Profit-taking is expected to drive down U.S. corn futures Tuesday as the market pulls back from recent gains.
Traders predict corn for December delivery, the most actively traded contract, will start trading down 8 cents to 10 cents a bushel at the Chicago Board of Trade. In overnight electronic trading, the contract fell 9 3/4 cents, or 1.3%, to $7.60 1/4 a bushel in a turnaround from a surge to new highs Monday.
Traders are taking money off the table despite concerns the upcoming harvest will fall short of expectations due to damaging heat and dryness. Prices retreated overnight even though the U.S. government, in a weekly report Monday, reduced its good-to-excellent rating for the corn crop by three percentage points from last week, a larger-than-expected cut.
Grain users are nervous about crop conditions because strong demand has drained U.S. inventories to historically low levels. Yet, "the desire to take profits overwhelmed" concerns about supplies, wrote analysts for AgResource Company, an agricultural consultancy in Chicago.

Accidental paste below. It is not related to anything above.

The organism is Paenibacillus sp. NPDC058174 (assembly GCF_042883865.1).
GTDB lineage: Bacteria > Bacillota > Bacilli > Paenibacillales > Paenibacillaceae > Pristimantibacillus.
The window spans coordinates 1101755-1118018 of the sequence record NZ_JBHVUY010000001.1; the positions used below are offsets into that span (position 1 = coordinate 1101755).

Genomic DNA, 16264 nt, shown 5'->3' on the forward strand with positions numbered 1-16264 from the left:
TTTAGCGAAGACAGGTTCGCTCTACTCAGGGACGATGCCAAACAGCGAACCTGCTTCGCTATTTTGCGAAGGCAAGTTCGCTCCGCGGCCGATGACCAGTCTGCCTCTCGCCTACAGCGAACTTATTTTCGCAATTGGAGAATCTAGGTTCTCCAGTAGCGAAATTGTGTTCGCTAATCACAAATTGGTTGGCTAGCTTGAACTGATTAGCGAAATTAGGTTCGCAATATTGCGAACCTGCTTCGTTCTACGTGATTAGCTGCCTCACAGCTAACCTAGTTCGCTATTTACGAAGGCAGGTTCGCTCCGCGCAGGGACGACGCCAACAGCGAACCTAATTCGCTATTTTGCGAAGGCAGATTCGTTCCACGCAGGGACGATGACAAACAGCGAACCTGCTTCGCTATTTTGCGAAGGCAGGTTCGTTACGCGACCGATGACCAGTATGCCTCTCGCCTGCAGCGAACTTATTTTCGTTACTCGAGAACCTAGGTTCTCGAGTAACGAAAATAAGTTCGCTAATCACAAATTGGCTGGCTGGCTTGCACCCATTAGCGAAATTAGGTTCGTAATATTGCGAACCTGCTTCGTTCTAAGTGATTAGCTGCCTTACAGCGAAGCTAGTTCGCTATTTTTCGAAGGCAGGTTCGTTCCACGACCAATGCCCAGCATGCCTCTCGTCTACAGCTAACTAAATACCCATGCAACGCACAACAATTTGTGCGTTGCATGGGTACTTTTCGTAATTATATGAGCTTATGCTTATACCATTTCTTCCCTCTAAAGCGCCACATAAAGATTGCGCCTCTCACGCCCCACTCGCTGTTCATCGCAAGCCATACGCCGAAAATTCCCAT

It is difficult to sustain the market for December corn near $8 a bushel because users of the grain reduce their demand at lofty prices, analysts said. The U.S. Department of Agriculture on Monday reported 27.3 million bushels of corn were inspected for export in the week ended Thursday, down from 32.1 million a week earlier and below traders' expectations.